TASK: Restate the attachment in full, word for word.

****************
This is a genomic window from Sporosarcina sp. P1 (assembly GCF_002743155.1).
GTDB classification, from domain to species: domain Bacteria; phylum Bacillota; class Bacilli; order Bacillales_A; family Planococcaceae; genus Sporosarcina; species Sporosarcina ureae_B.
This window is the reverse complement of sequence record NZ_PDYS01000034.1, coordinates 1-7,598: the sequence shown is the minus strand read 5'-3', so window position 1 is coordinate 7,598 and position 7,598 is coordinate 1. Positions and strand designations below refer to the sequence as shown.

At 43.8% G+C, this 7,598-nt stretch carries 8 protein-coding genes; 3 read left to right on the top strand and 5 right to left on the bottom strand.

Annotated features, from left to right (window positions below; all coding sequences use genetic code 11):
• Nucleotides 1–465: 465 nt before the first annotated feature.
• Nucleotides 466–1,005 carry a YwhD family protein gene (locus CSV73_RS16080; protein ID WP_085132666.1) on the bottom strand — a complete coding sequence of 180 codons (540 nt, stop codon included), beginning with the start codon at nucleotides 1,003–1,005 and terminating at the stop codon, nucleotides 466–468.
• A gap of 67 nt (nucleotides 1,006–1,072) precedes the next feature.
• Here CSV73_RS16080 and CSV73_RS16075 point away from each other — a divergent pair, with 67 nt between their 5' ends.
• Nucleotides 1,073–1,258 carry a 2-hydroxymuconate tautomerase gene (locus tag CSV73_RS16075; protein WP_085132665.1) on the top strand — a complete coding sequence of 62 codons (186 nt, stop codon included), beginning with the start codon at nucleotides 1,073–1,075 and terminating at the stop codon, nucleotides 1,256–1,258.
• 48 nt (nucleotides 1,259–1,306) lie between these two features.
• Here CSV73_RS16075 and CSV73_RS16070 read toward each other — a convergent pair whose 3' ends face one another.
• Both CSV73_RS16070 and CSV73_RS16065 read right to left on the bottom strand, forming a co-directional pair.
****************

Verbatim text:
This is a genomic window from Sporosarcina sp. P1 (assembly GCF_002743155.1).
GTDB classification, from domain to species: domain Bacteria; phylum Bacillota; class Bacilli; order Bacillales_A; family Planococcaceae; genus Sporosarcina; species Sporosarcina ureae_B.
This window is the reverse complement of sequence record NZ_PDYS01000034.1, coordinates 1-7,598: the sequence shown is the minus strand read 5'-3', so window position 1 is coordinate 7,598 and position 7,598 is coordinate 1. Positions and strand designations below refer to the sequence as shown.

At 43.8% G+C, this 7,598-nt stretch carries 8 protein-coding genes; 3 read left to right on the top strand and 5 right to left on the bottom strand.

Annotated features, from left to right (window positions below; all coding sequences use genetic code 11):
• Nucleotides 1–465: 465 nt before the first annotated feature.
• Nucleotides 466–1,005 carry a YwhD family protein gene (locus CSV73_RS16080; protein ID WP_085132666.1) on the bottom strand — a complete coding sequence of 180 codons (540 nt, stop codon included), beginning with the start codon at nucleotides 1,003–1,005 and terminating at the stop codon, nucleotides 466–468.
• A gap of 67 nt (nucleotides 1,006–1,072) precedes the next feature.
• Here CSV73_RS16080 and CSV73_RS16075 point away from each other — a divergent pair, with 67 nt between their 5' ends.
• Nucleotides 1,073–1,258 carry a 2-hydroxymuconate tautomerase gene (locus tag CSV73_RS16075; protein WP_085132665.1) on the top strand — a complete coding sequence of 62 codons (186 nt, stop codon included), beginning with the start codon at nucleotides 1,073–1,075 and terminating at the stop codon, nucleotides 1,256–1,258.
• 48 nt (nucleotides 1,259–1,306) lie between these two features.
• Here CSV73_RS16075 and CSV73_RS16070 read toward each other — a convergent pair whose 3' ends face one another.
• Both CSV73_RS16070 and CSV73_RS16065 read right to left on the bottom strand, forming a co-directional pair.